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Today's Features

  • There’s nothing like listening to an orchestra play as the sun sets — the beauty of a violin, the dignity of the French horn, the sound of a battery of cannons firing in unison.

    At Clement Park on Saturday evening, the 4th Artillery Band, whose members dressed in Civil War-era attire, performed Tchaikovsky’s “1812 Overture,” which calls for cannons to be fired in the score.

    And boy, were they fired. Volley after volley sounded as the band played on.

  • Clement Park was filled with Irish music, food and art last weekend. And just outside the gates of the Colorado Irish Festival was a celebration of the sporting side of Irish culture.

    The Denver Gaels hosted an invitational tournament for other Irish sports clubs from across the country at the park’s sports fields. Clubs from as far away as Atlanta and Portland came to play hurling, camogie, and men’s and women’s Gaelic football.

  • The Town Hall Arts Center’s production of “Legally Blonde, Jr.” promises music and laughs — even if some of the actors are out past their curfew.

    The show, which opens Friday, is part of Town Hall’s summer acting program for youths of high school age and younger. The upcoming show, based on the musical “Legally Blonde,” features a cast of sixth- through 12th-graders, and the quality is top notch, said director Robert Michael Sanders.

  • Overcast skies and a few raindrops weren’t enough to dissuade thousands from celebrating the long Independence Day weekend in South Jeffco and Littleton.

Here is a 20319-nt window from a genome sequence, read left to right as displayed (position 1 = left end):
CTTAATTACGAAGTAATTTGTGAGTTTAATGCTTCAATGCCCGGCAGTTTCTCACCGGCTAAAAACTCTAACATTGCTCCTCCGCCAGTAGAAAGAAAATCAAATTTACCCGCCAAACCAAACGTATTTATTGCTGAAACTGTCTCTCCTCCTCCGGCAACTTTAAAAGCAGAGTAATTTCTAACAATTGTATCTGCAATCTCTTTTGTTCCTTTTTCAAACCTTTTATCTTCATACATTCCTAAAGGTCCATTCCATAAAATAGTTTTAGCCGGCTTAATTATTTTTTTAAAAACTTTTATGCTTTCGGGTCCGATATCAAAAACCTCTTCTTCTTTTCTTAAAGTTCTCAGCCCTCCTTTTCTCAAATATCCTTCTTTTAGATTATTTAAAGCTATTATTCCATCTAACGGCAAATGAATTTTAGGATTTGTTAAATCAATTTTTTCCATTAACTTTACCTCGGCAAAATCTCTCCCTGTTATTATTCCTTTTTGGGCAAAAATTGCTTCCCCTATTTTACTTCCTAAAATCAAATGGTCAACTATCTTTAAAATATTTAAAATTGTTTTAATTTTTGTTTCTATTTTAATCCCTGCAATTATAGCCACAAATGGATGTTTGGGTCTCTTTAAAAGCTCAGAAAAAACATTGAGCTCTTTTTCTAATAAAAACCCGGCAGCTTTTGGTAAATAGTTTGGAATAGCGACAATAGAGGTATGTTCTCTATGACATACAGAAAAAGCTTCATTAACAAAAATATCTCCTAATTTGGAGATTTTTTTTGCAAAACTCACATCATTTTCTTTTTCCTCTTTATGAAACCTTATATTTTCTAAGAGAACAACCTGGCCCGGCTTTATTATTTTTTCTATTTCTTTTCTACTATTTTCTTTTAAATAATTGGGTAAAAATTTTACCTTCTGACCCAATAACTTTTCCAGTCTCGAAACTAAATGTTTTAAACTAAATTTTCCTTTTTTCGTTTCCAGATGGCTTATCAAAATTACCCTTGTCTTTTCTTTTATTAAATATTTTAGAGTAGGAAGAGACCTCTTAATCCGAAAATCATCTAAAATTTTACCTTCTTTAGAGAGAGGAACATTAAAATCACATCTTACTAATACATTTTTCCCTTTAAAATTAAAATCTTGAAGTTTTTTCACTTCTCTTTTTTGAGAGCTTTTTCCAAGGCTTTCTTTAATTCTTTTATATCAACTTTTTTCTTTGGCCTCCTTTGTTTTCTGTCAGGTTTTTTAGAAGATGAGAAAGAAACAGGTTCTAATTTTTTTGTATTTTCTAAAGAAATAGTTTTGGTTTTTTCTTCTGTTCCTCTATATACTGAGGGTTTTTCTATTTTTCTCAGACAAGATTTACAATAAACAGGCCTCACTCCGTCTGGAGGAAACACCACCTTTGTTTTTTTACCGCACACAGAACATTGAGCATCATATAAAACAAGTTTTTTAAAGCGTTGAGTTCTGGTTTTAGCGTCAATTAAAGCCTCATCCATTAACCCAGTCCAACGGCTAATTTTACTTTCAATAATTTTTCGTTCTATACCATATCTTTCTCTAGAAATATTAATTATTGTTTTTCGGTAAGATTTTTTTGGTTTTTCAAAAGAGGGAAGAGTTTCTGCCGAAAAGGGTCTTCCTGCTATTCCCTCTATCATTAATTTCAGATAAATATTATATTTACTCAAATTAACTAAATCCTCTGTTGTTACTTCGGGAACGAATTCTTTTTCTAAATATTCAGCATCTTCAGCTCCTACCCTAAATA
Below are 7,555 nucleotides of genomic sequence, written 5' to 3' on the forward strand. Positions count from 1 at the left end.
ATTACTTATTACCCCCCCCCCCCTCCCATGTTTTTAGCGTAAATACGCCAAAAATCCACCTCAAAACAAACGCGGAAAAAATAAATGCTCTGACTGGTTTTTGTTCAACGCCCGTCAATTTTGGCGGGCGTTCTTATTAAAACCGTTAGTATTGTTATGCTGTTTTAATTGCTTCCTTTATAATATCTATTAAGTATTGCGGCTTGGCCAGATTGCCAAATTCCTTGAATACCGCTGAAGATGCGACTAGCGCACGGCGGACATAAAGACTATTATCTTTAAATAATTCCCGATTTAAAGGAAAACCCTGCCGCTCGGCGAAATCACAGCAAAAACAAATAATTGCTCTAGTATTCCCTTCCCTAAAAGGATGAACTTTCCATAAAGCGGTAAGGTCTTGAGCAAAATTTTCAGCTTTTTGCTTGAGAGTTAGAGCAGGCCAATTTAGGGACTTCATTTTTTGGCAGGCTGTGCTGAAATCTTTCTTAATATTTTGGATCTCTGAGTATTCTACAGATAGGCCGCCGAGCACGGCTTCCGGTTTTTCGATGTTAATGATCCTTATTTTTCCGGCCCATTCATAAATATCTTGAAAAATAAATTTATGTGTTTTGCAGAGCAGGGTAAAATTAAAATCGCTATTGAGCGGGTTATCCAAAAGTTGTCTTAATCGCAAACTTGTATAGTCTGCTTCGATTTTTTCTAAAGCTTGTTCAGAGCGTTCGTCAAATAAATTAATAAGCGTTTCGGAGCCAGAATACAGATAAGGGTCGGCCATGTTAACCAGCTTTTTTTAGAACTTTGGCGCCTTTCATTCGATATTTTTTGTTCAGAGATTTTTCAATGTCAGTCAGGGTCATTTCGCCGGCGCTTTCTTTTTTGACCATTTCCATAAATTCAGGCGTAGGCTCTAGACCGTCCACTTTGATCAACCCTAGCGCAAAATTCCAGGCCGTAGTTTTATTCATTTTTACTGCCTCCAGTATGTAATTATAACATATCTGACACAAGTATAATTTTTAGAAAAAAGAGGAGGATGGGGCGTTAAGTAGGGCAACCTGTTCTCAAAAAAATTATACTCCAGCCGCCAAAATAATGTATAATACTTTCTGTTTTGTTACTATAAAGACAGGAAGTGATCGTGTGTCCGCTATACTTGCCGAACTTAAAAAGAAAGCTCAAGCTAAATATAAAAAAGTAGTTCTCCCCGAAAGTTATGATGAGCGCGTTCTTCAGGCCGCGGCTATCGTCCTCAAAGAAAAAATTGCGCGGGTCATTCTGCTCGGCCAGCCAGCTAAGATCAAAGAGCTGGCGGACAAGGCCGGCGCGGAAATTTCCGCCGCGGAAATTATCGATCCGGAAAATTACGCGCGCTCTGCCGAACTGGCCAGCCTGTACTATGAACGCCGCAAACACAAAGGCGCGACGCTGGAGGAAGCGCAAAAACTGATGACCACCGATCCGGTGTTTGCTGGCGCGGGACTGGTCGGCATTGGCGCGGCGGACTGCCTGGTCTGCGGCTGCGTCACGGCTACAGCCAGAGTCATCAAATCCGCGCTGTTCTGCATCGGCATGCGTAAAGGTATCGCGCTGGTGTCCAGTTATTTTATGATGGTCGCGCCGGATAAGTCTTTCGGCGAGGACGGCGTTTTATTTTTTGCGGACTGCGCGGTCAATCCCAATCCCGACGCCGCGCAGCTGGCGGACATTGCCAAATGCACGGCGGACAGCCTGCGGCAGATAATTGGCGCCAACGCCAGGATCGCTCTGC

The Foothills Park and Recreation District’s Red, White & You celebration on July 3 at Clement Park and Littleton’s Fourth of July festivities at Cornerstone, Belleview and Progress parks drew massive crowds to eat, play and watch the massive fireworks displays that capped off each night.

  • A sunny Saturday morning in Morrison provided the moment 3-year-old Gus Solomon had been waiting for: time to ride the train at Tiny Town, the mountain area’s enduring mecca of miniatures.

    Gus lives in California but has visited Tiny Town a couple of times when his parents have been in town. The Solomons had arrived in Colorado a few days earlier.

  • Area resident Cindy Elliott was so excited about Bike to Work Day that she doubled the length of her morning commute on June 24.

    “This is the perfect morning for a ride,” said Elliott, who had stopped at a breakfast station on the Mary Carter Greenway near West Belleview Avenue and Prince Street on the way to her job in Highlands Ranch. “We’re riding 7 miles this morning. Usually my commute is a 3-mile trip, but we decided to go for a longer ride since it’s Bike to Work Day.”

  • The future of rock was on display at Clement Park on Saturday. And the future looks bright.

    The three bands that took the stage at Foothills Park and Recreation’s Battle of the Bands gave the audience of a couple hundred a show and proved a musician doesn’t have to have a driver’s license to know how to rock.

  • The Denver Botanic Gardens at Chatfield joined gardens across the nation to celebrate one of the most important players in the life of plants: the pollinators.

  • The staging area was packed with warplanes spanning the entire history of winged combat. A World War I-era biplane sat next to a sleek F-16 fighter jet, which shared a hangar with a P-51 Mustang, the classic U.S. World War II fighter plane.

    It was an impressive display of military power, even if the planes were only a foot tall.

  • A dance studio on West Quincy Avenue is walking through the steps to a rezoning in hopes of continuing to operate in its current location.

    True Dance Academy at 8950 W. Quincy Ave., across the street from the federal prison, was granted a “home occupation” exception in 2009 by the Board of Adjustment that permitted the dance lessons if the owner lived on the property. But business owner Shelly Trujillo now is seeking a zoning change, since she has not been living there.